Six Knots

January 31, 2011
By Anonymous

They pulled me out of 4th hour health. We were discussing fatal illnesses that day. Go figure. I walked out of the room with my books in hand. The secretary walked with me, told me my father was waiting in the office, and that everything would be okay. Something bad happened. I almost became too stiff and rigid to gather up everything in my bag or get my coat on.

I walked into the office and there he was. My father’s face was hollow and his eyes had red rings under them. It must be Embry, a voice in my head said.

Embry was my 9-year-old sister who was diagnosed with Leukemia when she was four. She’d been checked into the Pediatric Center at the Florida Hospital Cancer Institute for about three weeks. Her condition had gotten worse than ever and doctors weren’t sure what their next move was or how much longer she would survive.

My father and I walked to the car in silence. When we got in, he explained to me calmly that Embry was shutting down and there is not anything anyone can do. This was it. I began crying hysterically, even though I knew this was coming. My father said nothing, knowing that I did not want comfort over the situation. He just continued on with the thirty minute drive to the hospital, going 10mph over the speed limit.

When we arrived there, we checked in as visitors of Embry Steele and proceeded on to her room upstairs. I wasn’t sure what I’d see when I saw her. Maybe she’d look the same. No, that was silly. She’d look worse.

I entered her room and there she was. I gasped at the sight of her because I didn’t think I had ever seen something so heart breaking.

She looked ten pounds lighter from when I saw her yesterday; just when I thought she couldn’t get any skinnier. The bags under her eyes were so dark compared to her white skin that it looked as if someone had put dark eye shadow on her. She had tripled the amount of bruises on her head and arms, and she was excessively sweating. She was also panting and it got much heavier when she caught sight of me. “Sammy!” she whispered, an attempted yell. She was wheezing now. I cringed, and I thought my heart had split in two right then. I ran to her side, and gently took her hand. “I’m so glad you’re here,” she panted again. She lifted her arm very slowly to touch my hair. It’s something she’s always done, even when she was a baby. When she was five, she learned how to tie a knot in my hair with just two fingers. Ever since, she does it absentmindedly to sooth me. She’s dying but yet she’s worrying about me. That’s Embry. She was at two knots now.

My mom and dad were across the other side of the bed, telling her that they love her and crying quietly. They assured her that where she was about to go was amazing, wonderful, and pain-free. They told her that God would always be with her and she would have everything she wants and needs. She nodded her head, looked at all of us and said “I love you”. Four knots now.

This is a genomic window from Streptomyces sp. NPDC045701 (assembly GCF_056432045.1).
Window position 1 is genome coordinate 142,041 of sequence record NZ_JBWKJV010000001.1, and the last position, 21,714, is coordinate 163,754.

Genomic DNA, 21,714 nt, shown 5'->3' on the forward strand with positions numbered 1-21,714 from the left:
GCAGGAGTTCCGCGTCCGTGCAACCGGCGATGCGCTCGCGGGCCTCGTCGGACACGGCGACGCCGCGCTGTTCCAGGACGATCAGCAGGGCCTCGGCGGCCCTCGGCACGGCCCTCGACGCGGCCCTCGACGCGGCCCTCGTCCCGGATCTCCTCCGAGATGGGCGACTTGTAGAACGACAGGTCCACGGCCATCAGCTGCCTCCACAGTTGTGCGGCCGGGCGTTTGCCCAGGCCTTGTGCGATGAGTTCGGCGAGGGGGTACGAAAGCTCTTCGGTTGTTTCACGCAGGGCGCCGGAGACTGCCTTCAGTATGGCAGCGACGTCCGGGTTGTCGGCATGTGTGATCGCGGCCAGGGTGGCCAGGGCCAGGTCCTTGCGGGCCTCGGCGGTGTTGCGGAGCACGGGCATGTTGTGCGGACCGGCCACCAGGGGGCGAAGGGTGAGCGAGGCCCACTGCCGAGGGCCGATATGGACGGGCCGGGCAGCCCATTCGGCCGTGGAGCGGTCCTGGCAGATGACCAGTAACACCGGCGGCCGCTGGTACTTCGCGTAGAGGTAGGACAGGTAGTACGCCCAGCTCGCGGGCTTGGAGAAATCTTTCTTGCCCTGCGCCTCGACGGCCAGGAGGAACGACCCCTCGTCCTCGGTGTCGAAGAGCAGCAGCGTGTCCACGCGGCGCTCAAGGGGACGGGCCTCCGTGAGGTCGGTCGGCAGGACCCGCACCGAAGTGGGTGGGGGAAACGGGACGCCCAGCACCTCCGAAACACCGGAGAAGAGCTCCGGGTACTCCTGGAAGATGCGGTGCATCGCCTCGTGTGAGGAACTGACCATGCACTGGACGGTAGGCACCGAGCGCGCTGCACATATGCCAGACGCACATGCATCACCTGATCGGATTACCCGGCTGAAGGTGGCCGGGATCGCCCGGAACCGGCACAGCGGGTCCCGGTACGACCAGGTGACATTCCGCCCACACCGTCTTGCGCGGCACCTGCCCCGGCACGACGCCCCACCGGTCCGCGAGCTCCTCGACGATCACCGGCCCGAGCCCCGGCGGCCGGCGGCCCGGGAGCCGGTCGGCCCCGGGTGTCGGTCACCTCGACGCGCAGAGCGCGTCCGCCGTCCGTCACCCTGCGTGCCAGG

On the fifth knot, she went very slowly, and then her fingers went limp. Her eyes closed eternally that day. When they did, I realized that I could never look into them and see them looking back ever again. I learned to live half alive. I let go of her cold hand and took a step back. I could still feel her playing with my hair, but I knew that was impossible. She was gone. But she wasn’t. I could feel her, as if she was standing next to me and touching my hair. I looked down at the five knots in my hair, each on different strands. It was then that I noticed a sixth knot that wasn’t there before.

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This article has 2 comments.

on Mar. 6 2011 at 12:45 pm
IsobelFree DIAMOND, Hamilton, Other
71 articles 20 photos 298 comments

Favorite Quote:
"As long as there is open road, the familiar has the most formidable competitor." - Anonymous

Oh wait...realistic fiction. If this really happened to you, then I'm still really sorry! If not - great story, really well written! :P

on Mar. 6 2011 at 12:44 pm
IsobelFree DIAMOND, Hamilton, Other
71 articles 20 photos 298 comments

Favorite Quote:
"As long as there is open road, the familiar has the most formidable competitor." - Anonymous

God, how horrible. I'm so sorry. My grandmother passed away this summer from leukemia like your sister. I'm really sorry. That's amazing about the knot, by the way. I'm praying for you and your family <3 <3 


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